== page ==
How celebrities make a marriage work - even when it's all over
Leaking sensational details to celebrity websites has become a crucial tactic in high-profile divorce cases to win custody rights and safeguard careers
Celebrity marriages have not had the best of times: Ben Affleck and Jennifer Garner, Johnny Depp and Amber Heard, Gwen Stefani and Gavin Rossdale.
Middle-aged, male A-list stars are taking a beating. The situation has become so dire that the celebrity news channel E! Online is predicting the "End of an Era for Celebrity Idol Worship".
But nothing quite prepared the celebrity world for the totalling of Brangelina.
From alimony to palimony to the rise of the pay-as-you-go marriage (the wage-earning party to pay into a separation fund throughout the length of the marriage so there are no surprises when or if the marriage eventually ends), Hollywood couples have long been pioneers when it comes to marital innovation. But the end of Brad Pitt/Angelina Jolie has left a nuclear pall over Hollywood-land, with reports of the FBI looking into "an incident" on a flight the Pitt-Jolie family took on September 14.
Pitt was reportedly "lawyering up" after the FBI announced the agency "is continuing to gather facts and will evaluate whether an investigation at the federal level will be pursued".
"This one is going to end with both of them having their images bruised," predicts Allison Hope Weiner, a lawyer and journalist who has covered Hollywood for more than 15 years.
What is clear is that in this confrontation nothing is left to chance and the leaks that appear in the media - usually via celebrity website TMZ's host Harvey Levin - are deliberate.
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"They know that if they can get to Harvey first, and he publishes first, they can set the tone because the rest of the media consider TMZ a first-party source," says one talent manager familiar with the frontlines of Hollywood scandal. "Angelina needs some kind of leverage to go for full custody for the kids.
"If you're wise enough you can see that websites like TMZ granulate - serialise - everything because it creates entertainment product for them to carry it. They're making money off it."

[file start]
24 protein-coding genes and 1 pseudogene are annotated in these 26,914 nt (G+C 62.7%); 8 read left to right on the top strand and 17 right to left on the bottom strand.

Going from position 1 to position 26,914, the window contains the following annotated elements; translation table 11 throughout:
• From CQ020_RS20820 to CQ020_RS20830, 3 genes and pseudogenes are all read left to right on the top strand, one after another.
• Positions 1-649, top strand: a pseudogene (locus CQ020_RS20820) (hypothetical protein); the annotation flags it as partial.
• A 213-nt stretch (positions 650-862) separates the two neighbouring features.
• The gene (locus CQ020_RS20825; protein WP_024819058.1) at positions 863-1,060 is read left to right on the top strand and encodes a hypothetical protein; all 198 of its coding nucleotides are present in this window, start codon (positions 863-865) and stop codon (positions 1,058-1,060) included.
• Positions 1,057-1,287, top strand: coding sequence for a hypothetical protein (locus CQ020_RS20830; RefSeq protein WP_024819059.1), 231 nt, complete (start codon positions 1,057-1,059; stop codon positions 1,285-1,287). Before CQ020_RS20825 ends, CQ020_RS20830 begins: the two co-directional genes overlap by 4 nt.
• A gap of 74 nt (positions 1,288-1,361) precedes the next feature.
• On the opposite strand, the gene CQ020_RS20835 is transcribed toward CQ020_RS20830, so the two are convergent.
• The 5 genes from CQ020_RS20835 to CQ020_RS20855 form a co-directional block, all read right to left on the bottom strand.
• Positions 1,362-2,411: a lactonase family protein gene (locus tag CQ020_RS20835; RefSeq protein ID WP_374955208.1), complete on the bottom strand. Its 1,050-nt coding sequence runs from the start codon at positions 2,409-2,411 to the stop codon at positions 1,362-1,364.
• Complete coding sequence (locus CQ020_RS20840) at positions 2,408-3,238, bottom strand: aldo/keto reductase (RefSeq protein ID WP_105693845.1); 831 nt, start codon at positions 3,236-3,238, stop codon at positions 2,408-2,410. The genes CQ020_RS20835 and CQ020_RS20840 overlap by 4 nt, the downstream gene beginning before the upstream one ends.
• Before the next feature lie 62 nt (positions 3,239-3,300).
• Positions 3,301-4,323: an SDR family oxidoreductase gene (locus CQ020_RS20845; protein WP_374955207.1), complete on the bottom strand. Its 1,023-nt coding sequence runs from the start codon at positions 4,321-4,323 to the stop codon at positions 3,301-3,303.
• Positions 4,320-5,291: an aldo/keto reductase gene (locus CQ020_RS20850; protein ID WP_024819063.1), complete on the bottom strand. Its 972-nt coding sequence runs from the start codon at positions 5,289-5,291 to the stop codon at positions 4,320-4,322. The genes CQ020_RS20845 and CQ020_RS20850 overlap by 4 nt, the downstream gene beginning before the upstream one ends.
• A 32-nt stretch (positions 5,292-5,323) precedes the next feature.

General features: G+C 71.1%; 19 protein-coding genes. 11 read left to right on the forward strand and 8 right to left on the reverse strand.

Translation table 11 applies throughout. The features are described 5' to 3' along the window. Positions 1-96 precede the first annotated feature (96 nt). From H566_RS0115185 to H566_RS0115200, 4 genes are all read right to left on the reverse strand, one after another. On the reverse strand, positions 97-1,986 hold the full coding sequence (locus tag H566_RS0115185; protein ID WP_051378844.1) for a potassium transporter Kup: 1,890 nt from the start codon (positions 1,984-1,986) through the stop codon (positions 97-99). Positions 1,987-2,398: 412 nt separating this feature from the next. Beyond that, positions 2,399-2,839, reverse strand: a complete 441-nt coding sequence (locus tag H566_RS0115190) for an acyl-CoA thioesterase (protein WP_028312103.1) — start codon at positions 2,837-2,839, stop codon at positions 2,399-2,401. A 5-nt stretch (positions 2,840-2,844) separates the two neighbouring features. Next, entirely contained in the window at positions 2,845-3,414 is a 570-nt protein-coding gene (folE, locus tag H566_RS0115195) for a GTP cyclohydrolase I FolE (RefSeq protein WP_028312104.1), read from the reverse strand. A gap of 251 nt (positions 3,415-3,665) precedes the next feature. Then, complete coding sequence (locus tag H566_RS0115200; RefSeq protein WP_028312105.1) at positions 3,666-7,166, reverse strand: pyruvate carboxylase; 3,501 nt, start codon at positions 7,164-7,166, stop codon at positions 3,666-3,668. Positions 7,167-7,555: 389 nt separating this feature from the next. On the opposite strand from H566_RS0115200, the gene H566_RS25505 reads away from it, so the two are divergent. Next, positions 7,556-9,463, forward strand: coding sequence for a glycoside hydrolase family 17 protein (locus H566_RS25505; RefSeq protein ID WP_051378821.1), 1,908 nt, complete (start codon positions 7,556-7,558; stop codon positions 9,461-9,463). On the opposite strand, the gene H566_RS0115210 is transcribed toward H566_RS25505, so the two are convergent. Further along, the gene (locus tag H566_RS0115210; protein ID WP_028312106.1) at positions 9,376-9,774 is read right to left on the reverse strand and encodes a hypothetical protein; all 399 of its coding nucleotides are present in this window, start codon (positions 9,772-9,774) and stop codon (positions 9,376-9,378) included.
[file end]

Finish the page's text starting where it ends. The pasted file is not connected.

It's no mystery, then, that barely a week into the split, the children are already the focus of the battle. On Thursday, the LA Times received a leak that Pitt was subject to the FBI investigation over the private plane trip back from France last week.
As TMZ reported: "Sources familiar with the situation tell us, Brad, Angelina and their kids were on a flight last Wednesday when he allegedly got wasted on the private jet. He allegedly went wild, screaming and getting physical with the kids."
The website continued: "We're told the plane landed at an airport around 8pm, and witnesses say Pitt continued his rant on the tarmac, and even tried leaving in one of the fuel trucks."
In her divorce filing, Jolie listed the couple's date of separation as the following day, September 15, and it was later confirmed Pitt is now under investigation for child abuse by the LA county department of children and family services.
Though LA celebrity divorce lawyers routinely deny leaking to TMZ - and blame court clerks for those leaks - both anti-Pitt items suggest that Jolie's publicists and lawyers are setting the pace.
"How do you think the media find out that a parent is being investigated for not properly caring for a child?" says Weiner. "In many instances, the existence of an investigation is leaked to the press."
By Friday, Pitt was fighting back, reportedly enlisting the help of attorney Lance Spiegel, who has worked with celebrities such as Charlie Sheen and Michael Jackson.
One "source" told People magazine: "He was appealing to her to do this quietly - not to save the marriage but to consider the well-being of the children - and it was ignored. He is just wrecked by this.
"He was willing to do anything, change any habit, change any lifestyle, to do what had to be done to make this work," adds the source. "And by 'make this work' that means doing what has to be done to make even a split one that is amicable and in the best interests of the children."
Jolie's demands are already clear: The actress (41), has asked for physical custody of the children and is requesting that Pitt be granted visiting rights, while Pitt wants shared custody, sources have said.
Weiner may think this divorce will end "with both of them having their images bruised" - but the PR battle over both stars' parenting skills is well under way.
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"It's managed so the client looks like a loving and caring parent. In some cases, nannies are instructed to walk in the back so parents can be photographed with their children and look as if they have no professional help with parenting.
"Moreover, paparazzi are informed when to catch parents out at the park with their children, providing an opportunity for the star to be photographed 'spending quality time' with his or her child." Could a celebrity divorce ever be harnessed to engineer a career lift? When Gwen Stefani divorced British rocker Gavin Rossdale for allegedly cheating with the nanny Stefani came swinging back with a new relationship (Blake Shelton), a hit album, This is What Truth Feels Like, and a TV show, The Voice.